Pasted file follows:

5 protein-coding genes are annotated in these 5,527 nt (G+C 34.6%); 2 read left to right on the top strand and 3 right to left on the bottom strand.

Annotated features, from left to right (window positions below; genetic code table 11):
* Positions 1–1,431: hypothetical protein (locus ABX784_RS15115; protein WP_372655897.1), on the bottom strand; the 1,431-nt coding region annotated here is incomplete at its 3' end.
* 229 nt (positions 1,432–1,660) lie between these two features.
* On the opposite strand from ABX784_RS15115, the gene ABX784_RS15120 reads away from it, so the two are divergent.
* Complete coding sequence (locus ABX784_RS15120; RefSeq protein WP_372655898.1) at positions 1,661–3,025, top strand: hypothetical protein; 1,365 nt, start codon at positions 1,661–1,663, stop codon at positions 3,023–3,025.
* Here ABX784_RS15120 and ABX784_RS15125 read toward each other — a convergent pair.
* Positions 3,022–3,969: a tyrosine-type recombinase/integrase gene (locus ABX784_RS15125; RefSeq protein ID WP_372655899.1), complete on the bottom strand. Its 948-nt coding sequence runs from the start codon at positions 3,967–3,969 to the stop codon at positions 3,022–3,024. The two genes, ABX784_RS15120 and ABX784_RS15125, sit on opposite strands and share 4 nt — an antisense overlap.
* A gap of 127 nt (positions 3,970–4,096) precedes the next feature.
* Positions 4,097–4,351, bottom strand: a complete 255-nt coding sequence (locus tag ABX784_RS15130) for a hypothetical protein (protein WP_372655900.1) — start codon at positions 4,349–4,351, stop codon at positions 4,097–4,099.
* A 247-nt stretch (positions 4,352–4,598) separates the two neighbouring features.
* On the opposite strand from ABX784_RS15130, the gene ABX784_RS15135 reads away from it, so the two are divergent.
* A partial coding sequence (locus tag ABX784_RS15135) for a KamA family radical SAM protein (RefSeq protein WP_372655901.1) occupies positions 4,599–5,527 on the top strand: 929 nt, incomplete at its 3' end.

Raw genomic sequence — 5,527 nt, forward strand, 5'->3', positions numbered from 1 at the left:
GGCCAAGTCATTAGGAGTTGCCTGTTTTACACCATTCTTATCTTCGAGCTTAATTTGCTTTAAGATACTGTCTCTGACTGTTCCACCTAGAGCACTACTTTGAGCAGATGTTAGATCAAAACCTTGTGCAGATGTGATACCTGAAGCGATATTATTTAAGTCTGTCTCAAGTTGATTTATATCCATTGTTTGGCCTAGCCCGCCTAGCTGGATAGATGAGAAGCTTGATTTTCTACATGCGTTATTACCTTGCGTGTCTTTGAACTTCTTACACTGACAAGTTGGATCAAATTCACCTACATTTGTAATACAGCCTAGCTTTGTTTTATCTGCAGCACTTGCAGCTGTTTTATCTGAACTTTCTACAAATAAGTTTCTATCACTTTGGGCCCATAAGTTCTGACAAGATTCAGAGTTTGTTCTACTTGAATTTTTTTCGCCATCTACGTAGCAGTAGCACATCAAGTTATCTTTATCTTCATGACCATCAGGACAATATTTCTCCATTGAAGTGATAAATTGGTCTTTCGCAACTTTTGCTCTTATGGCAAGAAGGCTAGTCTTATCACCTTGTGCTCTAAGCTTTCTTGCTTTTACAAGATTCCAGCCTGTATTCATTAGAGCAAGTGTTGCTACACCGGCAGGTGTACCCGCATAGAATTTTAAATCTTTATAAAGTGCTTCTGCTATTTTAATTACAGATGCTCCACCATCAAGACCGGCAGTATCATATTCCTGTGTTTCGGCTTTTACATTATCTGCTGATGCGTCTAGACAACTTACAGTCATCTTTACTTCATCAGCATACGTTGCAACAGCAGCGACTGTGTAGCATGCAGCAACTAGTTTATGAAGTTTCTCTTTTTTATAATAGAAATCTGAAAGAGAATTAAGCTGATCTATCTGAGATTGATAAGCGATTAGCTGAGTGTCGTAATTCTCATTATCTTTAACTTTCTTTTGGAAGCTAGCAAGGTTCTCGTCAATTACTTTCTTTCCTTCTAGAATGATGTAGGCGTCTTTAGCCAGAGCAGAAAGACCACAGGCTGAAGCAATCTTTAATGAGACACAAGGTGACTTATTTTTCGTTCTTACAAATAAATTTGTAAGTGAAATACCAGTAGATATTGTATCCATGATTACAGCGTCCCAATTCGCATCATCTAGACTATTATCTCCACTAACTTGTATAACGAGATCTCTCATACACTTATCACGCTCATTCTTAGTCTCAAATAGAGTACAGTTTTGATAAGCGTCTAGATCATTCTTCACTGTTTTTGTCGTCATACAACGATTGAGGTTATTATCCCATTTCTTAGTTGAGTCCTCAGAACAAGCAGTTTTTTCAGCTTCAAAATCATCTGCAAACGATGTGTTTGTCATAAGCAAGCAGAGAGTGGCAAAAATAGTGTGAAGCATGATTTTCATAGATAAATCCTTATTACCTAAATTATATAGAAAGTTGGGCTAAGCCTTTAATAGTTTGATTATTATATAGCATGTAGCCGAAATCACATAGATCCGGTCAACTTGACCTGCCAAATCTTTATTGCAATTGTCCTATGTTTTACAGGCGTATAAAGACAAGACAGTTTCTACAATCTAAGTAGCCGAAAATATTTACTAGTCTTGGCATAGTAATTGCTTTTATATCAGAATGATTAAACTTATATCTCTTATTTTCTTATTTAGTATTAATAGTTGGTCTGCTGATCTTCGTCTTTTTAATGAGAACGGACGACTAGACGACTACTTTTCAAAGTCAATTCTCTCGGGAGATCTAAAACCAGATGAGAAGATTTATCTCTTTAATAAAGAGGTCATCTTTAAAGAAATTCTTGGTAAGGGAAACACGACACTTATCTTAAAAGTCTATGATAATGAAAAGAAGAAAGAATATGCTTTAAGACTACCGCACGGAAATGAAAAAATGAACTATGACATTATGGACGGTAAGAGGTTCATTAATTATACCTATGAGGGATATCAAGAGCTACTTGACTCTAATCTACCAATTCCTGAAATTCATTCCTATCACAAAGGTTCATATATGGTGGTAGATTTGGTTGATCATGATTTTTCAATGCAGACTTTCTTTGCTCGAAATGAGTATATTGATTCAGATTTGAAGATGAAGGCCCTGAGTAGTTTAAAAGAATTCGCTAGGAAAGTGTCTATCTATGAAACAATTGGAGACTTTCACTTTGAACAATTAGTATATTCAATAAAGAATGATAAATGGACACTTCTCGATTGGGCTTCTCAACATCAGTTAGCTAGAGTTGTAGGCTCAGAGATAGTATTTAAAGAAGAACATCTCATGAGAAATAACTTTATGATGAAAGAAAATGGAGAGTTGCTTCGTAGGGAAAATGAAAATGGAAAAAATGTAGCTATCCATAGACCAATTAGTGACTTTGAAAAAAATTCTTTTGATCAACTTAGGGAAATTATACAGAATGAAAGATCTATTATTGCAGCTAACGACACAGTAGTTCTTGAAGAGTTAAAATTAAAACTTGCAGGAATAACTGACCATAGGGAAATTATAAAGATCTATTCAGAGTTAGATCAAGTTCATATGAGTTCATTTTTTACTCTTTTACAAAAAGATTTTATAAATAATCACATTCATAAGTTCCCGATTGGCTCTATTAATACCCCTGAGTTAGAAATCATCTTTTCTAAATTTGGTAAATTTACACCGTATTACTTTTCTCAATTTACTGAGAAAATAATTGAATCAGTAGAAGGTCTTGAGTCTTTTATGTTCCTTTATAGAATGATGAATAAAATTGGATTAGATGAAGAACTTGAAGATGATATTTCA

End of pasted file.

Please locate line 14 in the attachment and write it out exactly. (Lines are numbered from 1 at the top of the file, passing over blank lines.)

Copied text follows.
Raw genomic sequence — 5,527 nt, forward strand, 5'->3', positions numbered from 1 at the left: